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Great Promise for Factor Xa Inhibitor Antidote: Andexanet Alfa

By: Galina Perel, PharmD Candidate c/o 2016

Andexanet alfa’s has achieved great advancement in part one of the Phase 3 ANNEXA-A study conducted by Portola Pharmaceuticals. The study demonstrated the effects of andexanet alfa being the proposed antidote to the oral anticoagulant Factor Xa inhibitor: apixaban (Eliquis©).1

Apixaban received FDA approval in late 2012 to reduce the risk of blood clots in patients with non-valvular atrial fibrillation, leading to reduction in the risk of stroke.2 Apixaban is a selective inhibitor of both free and bound Factor Xa, a clotting factor composed of serine proteases. Furthermore, apixaban inhibits prothrombinase activity, which converts prothrombin to thrombin via cleavage, and indirectly inhibits platelet aggregation. Due to its mechanism, apixaban alters the coagulation cascade by decreasing thrombin development and formation.3 However, apixaban carries a risk of bleeding, and thus development of an antidote is essential.

Andexanet alfa is a recombinant Factor Xa derivative that works by acting as a decoy for Factor Xa inhibitors. It is not catalytically active due to the mutation of a serine to an alanine in the protease catalytic triad.4 The GLA domain, which is the membrane bound domain of Factor Xa, is removed in andexanet alfa composition, eliminating prothrombin assembly. Once andexanet alfa binds to Factor Xa, it will sequester the Factor Xa inhibitor (apixaban) and reduce its concentration and anticoagulant effects.6 The recombinant Factor Xa derivative binds to apixaban with high affinity, forming a complex that cannot act on the coagulation cascade; it reverses the anticoagulant activity of apixaban, which may be necessitated during emergency surgery or during a major bleeding episode.5

ANNEXA-A is a randomized, double-blind, placebo-controlled study in which the primary endpoint is the percent change in anti-Factor Xa levels, and the secondary endpoints are change in free apixaban concentration and change in thrombin concentration. 4 In part one of the Phase 3 study, there was a total of 33 older healthy participants, with a mean of 61 years of age. Subjects were given apixaban 5 mg twice daily for four days, and then 400 mg IV bolus of andexanet or placebo. All participants completed part one of the study and no adverse effects were reported. The results concluded that there was a >90% of anticoagulation reversal with andexanet and a 94% change in anti Factor Xa levels (p <0.0001). Part one of the study concluded that andexanet alfa restored coagulation levels within 2 minutes of IV administration, with effects lasting up to 2 hours after the time of bolus infusion.5 This study demonstrated that andexanet alfa was successful in terms of safely and effectively reversing anticoagulation caused by apixaban, and concluded that both its primary and secondary endpoints were met with high statistical significance.5 In part two of the study, subjects received apixaban 5 mg twice daily for four days, followed by a 400 mg IV bolus of andexanet and continuous infusion (4 mg/min) of andexanet or placebo for about 2 hours.4,5 Additional results from the study will be evaluated later this year.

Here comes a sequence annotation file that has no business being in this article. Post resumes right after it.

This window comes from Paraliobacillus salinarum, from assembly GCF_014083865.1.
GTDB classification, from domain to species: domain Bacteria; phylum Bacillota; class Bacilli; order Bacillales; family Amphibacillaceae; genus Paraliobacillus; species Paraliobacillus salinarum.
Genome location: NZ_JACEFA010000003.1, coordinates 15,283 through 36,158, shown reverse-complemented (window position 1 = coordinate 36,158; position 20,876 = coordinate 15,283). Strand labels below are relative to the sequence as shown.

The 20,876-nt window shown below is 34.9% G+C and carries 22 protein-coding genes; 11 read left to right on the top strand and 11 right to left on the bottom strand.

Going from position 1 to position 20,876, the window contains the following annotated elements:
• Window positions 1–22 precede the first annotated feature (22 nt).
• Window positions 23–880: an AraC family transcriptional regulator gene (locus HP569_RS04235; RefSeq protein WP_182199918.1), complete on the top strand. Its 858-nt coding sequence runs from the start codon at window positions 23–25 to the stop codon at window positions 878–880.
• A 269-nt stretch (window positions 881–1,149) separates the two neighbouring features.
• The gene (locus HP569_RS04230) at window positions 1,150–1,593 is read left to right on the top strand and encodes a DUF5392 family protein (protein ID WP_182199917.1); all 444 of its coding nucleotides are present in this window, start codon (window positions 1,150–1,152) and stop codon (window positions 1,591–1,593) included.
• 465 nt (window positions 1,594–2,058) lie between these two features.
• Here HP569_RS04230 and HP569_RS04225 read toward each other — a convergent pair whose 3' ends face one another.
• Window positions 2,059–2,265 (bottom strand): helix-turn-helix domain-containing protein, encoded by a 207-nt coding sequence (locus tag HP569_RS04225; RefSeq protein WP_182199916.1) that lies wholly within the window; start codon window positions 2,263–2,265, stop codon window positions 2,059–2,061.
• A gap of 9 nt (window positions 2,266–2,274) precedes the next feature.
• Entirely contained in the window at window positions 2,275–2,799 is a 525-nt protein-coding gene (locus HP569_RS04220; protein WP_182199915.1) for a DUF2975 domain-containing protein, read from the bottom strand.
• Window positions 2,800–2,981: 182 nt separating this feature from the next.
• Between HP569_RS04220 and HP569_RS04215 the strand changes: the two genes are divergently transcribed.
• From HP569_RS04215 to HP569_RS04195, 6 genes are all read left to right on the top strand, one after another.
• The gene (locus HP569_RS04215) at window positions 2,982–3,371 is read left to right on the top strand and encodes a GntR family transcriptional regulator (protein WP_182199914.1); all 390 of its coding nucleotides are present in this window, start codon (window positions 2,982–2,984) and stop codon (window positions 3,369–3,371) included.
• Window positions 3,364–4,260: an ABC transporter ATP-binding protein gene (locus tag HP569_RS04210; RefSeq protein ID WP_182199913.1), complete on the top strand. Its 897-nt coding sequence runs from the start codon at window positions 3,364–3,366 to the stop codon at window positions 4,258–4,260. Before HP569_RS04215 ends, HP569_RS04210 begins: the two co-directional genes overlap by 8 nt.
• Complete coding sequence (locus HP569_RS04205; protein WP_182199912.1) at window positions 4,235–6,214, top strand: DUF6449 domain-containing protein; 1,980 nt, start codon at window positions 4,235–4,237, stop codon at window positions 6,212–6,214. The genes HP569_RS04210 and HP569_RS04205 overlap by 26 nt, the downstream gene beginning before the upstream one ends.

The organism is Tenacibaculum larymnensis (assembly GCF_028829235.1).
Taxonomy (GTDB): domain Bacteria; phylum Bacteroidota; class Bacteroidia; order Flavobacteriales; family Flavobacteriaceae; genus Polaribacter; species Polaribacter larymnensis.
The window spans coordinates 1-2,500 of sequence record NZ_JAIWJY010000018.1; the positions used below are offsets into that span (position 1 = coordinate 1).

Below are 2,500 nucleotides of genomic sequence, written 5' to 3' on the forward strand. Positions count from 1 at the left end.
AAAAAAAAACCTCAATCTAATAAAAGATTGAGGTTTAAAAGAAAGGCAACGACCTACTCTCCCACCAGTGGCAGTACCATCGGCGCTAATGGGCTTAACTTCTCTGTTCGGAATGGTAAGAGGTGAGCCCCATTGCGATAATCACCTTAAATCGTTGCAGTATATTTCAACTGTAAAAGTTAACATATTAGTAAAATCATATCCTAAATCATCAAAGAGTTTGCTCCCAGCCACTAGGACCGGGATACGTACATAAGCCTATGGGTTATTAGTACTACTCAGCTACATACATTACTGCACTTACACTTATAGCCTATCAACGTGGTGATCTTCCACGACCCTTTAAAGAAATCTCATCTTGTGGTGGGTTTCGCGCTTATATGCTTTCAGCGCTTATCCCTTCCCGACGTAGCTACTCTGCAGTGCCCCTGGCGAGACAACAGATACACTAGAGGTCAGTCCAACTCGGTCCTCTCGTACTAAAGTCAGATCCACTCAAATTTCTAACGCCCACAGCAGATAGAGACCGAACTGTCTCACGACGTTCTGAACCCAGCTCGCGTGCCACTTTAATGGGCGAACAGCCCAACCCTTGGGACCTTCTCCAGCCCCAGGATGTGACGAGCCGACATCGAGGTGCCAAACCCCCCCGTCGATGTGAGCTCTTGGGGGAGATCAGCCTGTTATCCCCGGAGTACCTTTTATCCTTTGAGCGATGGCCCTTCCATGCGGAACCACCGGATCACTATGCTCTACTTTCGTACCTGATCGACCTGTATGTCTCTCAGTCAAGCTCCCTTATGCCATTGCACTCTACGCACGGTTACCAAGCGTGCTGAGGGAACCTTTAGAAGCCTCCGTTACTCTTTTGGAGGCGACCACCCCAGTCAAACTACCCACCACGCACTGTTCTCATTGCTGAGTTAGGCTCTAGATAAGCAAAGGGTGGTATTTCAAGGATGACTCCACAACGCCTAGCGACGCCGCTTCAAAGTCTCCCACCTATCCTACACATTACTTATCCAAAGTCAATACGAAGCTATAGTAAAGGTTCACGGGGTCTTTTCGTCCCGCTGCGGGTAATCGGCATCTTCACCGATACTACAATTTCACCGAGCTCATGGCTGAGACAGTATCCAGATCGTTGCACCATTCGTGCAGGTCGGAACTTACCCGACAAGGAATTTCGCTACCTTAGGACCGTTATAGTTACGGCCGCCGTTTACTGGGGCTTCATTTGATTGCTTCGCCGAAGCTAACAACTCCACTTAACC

“These highly statistically significant phase 3 ANNEXA-A data demonstrate that andexanet alfa has the potential to be the first agent approved as a universal Factor Xa inhibitor antidote,” said John T. Curnutte, M.D., Ph.D., Executive Vice President of Research and Development for Portola.4 Andexanet alfa has been recognized as a breakthrough medication by the FDA with hope to speed up the approval process so it that can be utilized in emergency situations.1,6 Portola Pharmaceuticals has collaborated research with large pharmaceutical companies to perform studies on andexanet alfa and other Factor Xa inhibitors, such as rivaroxaban (Xarelto®), edoxaban (Lixiana®), as well as enoxaparin (Lovenox®).4,6

     FDA approval would allow andexanet alfa to be the necessary developmental drug available on the market for reversal of Factor Xa anticoagulant therapies.


  1. O’Riordan M. Results for Factor Xa inhibitor antidote: ANNEXA-A. http://www.medscape.com/viewarticle/832648. Updated 10/01/2014. Accessed on 03/05/2015.
  2. Walsh S. FDA News Release. http://www.fda.gov/newsevents/newsroom/pressannouncements/ucm333634.htm. Updated 12/08/2012. Accessed 03/05/2015.
  3. Apixaban. Medscape Online. http://reference.medscape.com/drug/eliquis-apixaban-999805. Updated on 03/2015. Accessed on 03/05/2015.
  4. News Release. Portola Pharmaceuticals. http://investors.portola.com/phoenix.zhtml?c=198136&p=irol-newsArticle&ID=1972736. Updated 10/01/2014. Accessed on 03/05/2015.
  5. Crowther M. ANNEXA™-A. American Heart Association. http://my.americanheart.org/professional/Sessions/ScientificSessions/ScienceNews/SS14-Clinical-Science-Special-Reports_UCM_468860_Article.jsp. Updated on 11/2014. Accessed on 03/05/2015.
  6. Mechanism of Action. http://www.portola.com/clinical-development/andexanet-alfa-prt4445-fxa-inhibitor-antidote/. Accessed March 5, 2015.

[pubmed_related keyword1=”andexanet” keyword2=”alfa” keyword3=”inhibitor”]

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